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Love bites

geoba

New Member
Messages
2
Location
United States
I have a 23-year-old Chilean Rose tarantula. She gives me love bites with her big bangs all the time. She has never hurt me once. She will put pressure on them and kind of drag them back along my fingers or skin. Has anyone ever experienced this before. She does it all the time
 

m0lsx

Moderator
Staff member
1,000+ Post Club
3 Year Member
Tarantula Club Member
Messages
2,111
Location
Norwich, UK
Personally, I do not handle my T's unless I need to. So unless one pops out for a wander on feeding night, or unless someone is arachnophobic & getting a big slow moving softie out will help. None of our T's get handled.

My guess would be your T is saying I do not enjoy this.
 

Diamondsho89

New Member
Messages
5
Location
Washington
I have a 23-year-old Chilean Rose tarantula. She gives me love bites with her big bangs all the time. She has never hurt me once. She will put pressure on them and kind of drag them back along my fingers or skin. Has anyone ever experienced this before. She does it all the time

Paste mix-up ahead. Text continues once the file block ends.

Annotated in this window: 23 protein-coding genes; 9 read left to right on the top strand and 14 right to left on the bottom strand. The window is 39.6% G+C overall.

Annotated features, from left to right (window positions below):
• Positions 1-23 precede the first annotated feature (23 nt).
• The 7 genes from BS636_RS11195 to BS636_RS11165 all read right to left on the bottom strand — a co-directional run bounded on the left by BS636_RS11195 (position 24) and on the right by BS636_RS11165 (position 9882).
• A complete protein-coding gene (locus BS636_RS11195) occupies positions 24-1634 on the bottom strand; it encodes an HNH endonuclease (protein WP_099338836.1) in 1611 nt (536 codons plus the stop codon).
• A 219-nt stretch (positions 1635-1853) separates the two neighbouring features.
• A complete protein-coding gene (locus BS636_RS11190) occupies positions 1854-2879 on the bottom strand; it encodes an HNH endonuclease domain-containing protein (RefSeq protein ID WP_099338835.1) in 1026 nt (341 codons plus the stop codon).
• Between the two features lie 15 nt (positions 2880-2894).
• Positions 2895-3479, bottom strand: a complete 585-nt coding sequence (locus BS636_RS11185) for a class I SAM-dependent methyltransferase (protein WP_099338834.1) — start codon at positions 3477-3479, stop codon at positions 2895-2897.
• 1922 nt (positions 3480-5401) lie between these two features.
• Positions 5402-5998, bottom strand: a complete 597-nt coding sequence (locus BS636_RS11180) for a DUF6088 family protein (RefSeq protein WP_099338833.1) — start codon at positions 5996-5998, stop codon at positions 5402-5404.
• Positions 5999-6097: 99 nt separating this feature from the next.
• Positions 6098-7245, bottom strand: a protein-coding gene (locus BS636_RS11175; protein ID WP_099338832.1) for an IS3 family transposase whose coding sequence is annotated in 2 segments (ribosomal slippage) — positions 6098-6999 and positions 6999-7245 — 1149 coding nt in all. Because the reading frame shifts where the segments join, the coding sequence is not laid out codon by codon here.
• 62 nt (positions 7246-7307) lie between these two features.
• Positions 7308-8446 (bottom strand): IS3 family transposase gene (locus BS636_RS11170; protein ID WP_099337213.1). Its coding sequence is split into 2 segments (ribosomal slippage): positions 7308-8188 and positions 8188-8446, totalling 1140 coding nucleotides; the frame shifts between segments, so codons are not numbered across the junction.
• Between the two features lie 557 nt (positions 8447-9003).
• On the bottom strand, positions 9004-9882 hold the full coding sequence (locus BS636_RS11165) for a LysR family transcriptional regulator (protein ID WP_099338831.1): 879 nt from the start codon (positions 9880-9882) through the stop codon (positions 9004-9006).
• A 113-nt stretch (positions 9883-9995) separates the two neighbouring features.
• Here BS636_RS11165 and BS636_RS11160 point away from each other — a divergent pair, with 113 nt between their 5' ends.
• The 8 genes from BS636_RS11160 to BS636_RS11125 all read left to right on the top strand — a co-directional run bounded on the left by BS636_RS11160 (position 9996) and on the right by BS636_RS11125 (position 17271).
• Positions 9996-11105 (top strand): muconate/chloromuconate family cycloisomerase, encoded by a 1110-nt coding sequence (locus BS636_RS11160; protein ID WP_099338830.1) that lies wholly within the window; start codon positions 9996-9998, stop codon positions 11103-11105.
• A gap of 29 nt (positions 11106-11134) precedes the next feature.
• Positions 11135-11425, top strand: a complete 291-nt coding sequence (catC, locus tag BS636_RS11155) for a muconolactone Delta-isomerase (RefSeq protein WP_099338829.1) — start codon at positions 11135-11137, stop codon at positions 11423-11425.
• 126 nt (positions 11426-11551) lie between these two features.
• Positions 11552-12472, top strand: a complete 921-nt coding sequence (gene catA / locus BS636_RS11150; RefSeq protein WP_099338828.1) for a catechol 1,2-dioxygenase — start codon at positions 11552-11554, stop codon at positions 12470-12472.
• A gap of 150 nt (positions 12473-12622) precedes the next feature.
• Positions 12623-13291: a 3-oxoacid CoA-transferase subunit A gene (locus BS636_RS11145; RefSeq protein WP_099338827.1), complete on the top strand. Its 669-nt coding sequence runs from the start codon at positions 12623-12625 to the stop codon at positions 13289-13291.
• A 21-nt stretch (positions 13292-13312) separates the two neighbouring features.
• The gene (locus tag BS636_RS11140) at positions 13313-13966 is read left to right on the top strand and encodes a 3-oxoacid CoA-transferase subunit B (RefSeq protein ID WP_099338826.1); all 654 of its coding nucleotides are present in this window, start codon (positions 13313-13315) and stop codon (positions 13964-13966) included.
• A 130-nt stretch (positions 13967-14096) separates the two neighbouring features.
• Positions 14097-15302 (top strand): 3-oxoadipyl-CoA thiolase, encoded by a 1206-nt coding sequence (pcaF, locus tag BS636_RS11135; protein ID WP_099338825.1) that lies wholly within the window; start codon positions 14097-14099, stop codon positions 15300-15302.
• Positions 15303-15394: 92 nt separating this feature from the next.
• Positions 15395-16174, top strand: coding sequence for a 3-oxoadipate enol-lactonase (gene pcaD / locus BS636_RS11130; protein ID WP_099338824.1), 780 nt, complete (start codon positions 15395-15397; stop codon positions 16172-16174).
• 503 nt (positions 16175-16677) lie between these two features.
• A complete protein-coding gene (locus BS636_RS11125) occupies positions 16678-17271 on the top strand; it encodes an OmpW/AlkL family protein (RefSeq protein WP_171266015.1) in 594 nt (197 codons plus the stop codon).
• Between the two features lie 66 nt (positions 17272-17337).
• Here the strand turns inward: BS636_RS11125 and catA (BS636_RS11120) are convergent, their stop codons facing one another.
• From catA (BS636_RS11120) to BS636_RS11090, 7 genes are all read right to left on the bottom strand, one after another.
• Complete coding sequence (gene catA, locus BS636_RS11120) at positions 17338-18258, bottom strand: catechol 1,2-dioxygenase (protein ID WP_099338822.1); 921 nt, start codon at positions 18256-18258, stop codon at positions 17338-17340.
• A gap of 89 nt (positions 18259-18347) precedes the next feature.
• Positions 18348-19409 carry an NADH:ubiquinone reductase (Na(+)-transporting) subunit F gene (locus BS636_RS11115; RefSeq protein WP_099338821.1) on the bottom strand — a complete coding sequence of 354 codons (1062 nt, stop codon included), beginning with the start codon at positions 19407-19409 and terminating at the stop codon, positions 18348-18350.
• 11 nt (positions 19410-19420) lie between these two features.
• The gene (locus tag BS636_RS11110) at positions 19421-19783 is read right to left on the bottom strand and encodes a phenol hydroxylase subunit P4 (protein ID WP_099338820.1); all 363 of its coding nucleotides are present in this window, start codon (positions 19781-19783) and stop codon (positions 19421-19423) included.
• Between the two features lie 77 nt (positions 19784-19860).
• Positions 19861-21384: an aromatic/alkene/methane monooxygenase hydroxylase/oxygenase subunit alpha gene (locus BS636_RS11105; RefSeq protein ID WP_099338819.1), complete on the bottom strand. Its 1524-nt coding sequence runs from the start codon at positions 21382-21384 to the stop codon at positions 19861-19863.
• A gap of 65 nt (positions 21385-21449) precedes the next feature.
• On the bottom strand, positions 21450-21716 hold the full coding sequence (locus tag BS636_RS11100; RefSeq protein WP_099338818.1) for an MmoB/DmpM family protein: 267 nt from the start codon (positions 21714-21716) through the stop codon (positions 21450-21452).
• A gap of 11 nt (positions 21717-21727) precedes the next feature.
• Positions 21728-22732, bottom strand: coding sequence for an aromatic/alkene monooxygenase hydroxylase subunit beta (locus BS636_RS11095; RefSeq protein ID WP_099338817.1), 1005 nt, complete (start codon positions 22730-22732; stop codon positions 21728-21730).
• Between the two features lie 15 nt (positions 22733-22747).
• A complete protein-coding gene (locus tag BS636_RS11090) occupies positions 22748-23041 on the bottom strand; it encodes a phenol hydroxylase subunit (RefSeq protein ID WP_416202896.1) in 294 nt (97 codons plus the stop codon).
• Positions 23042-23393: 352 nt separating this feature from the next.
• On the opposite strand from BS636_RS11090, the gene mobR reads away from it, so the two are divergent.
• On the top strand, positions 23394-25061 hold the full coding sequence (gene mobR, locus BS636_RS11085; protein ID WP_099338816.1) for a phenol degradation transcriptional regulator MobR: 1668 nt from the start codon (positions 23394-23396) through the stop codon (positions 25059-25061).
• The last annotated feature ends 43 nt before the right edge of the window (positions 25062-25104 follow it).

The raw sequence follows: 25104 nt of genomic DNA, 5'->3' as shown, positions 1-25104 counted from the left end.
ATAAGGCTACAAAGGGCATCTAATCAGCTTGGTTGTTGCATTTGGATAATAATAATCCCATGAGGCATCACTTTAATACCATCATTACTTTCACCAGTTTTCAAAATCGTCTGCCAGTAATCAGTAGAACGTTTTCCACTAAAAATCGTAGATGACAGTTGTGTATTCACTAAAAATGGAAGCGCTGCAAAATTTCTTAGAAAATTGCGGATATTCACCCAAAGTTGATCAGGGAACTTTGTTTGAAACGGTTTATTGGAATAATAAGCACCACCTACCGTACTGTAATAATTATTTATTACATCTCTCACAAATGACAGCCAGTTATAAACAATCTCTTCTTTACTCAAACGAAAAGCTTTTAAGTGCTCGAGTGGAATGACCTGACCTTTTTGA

I believe the dragging of the fang across your skin is an attempt to "catch" a spot that a fang can sink into.
"WAIT", before you just dismiss me....let me explain.
A tarantula has no real mass to use to drive those fangs directly downward, hence they raise up to grab and pull an object to them to bite either as a threat or a prey item. If a T is walking on your arm biting you would be about as easy as biting the soil you walk on. Remember, a mygalmorph cannot "pinch" with their fangs to achieve penetration into the skin as araneomorph spiders can. Fang orientation has a lot to do with this. Araneomorph fangs are oriented side to side and can exert a pinching force while the mygalmorph fang is oriented forward facing and arcs outward and back upwards. This means the mechanics needed to penetrate a larger solid surface not capable of fitting inside the arc of the flexion/extension of the fang is challenging at best and that's why your T is dragging a fang across your skin and not biting you directly.
 

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